Any Ventura model equipped with a manual transmission received a WP-coded engine. And any bound for California received a ZP-coded engine along with an automatic transmission. Codes YP and YS are the 49-state applications for any Ventura equipped with an automatic transmission. It does appear, however, that the GTO received only the YS. Referring to said assembly manual, we found that the YP and YS engines differ only in the EGR valve part number. Because the L76 engine was also available with single exhaust, this may indicate that different block codes were required for engines with single and dual exhaust. But we are continuing to research this theory.

Regardless of its block code, all GTO engines received cylinder head casting No. 46 with a secondary application stamp of 6H. These heads have 1.96-/1.66-inch valves and a combustion chamber volume of approximately 96cc producing a compression ratio of 7.6:1. Many believe the GTO received a unique No. 46 head with threaded rocker arm studs. But as we learned in "Heading for Controversy" (Dec. '03 HPP), all production heads assembled after May 7, 1973, received threaded studs-which means the GTO No. 46 heads are the same as those found on any other non-GTO 350ci.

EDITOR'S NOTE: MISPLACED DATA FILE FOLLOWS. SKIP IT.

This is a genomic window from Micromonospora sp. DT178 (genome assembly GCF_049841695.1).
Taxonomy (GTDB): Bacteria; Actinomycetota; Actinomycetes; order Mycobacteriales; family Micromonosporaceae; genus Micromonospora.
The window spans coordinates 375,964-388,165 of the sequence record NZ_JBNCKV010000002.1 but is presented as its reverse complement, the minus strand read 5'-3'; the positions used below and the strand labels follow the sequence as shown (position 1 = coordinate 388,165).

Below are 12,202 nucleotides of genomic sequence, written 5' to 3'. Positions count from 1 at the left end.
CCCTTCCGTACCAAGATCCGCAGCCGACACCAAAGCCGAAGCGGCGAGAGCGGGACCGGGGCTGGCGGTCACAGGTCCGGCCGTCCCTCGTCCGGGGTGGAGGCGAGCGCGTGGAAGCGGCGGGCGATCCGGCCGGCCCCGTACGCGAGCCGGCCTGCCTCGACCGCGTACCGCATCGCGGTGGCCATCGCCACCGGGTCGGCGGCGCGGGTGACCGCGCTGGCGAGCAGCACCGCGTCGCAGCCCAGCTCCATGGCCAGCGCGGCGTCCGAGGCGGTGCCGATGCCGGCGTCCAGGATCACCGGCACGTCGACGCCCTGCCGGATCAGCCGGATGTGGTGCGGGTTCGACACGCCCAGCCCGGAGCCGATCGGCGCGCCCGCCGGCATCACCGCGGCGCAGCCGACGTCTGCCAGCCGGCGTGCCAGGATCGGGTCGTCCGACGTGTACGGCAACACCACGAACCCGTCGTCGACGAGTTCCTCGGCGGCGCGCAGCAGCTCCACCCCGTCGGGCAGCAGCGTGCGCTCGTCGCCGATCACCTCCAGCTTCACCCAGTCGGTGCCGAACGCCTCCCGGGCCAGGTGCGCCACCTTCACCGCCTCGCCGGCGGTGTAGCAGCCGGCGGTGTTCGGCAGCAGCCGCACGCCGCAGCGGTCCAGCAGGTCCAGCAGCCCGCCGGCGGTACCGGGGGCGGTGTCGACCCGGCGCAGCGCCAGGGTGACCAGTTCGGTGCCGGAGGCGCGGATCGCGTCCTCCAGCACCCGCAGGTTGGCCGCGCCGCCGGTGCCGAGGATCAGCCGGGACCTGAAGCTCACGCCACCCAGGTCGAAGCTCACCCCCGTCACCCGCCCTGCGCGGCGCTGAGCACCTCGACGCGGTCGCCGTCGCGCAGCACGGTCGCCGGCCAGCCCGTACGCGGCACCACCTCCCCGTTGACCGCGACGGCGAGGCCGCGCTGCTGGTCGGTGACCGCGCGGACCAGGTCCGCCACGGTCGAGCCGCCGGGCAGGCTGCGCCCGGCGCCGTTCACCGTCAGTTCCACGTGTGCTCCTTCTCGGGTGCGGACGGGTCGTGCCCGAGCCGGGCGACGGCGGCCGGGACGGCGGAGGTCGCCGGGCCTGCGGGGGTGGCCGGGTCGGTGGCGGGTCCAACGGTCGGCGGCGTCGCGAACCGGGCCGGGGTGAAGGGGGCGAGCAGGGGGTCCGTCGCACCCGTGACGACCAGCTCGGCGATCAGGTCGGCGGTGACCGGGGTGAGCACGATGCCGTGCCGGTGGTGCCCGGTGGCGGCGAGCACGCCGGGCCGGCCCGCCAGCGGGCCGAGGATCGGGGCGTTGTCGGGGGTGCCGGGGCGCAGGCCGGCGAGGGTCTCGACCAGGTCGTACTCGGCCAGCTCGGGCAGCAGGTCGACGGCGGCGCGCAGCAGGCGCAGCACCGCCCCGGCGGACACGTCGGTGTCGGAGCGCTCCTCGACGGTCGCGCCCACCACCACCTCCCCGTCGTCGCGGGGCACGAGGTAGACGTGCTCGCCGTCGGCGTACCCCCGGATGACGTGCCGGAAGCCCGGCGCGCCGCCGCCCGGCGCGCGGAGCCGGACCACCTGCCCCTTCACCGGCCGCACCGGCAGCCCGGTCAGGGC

Atop the cylinder heads were a cast-iron four-barrel intake manifold and a Rochester Quadra-jet carburetor. Backing the small-displacement mill were three transmissions from which buyers could choose-the standard M11 three-speed manual, the optional M20 four-speed manual, and the optional M38 automatic transmission. Power was transferred to the pavement through a leaf-sprung 8.5-inch GM 10-bolt rearend with 3.08 gears. The G80 limited-slip differential was an extra-cost option.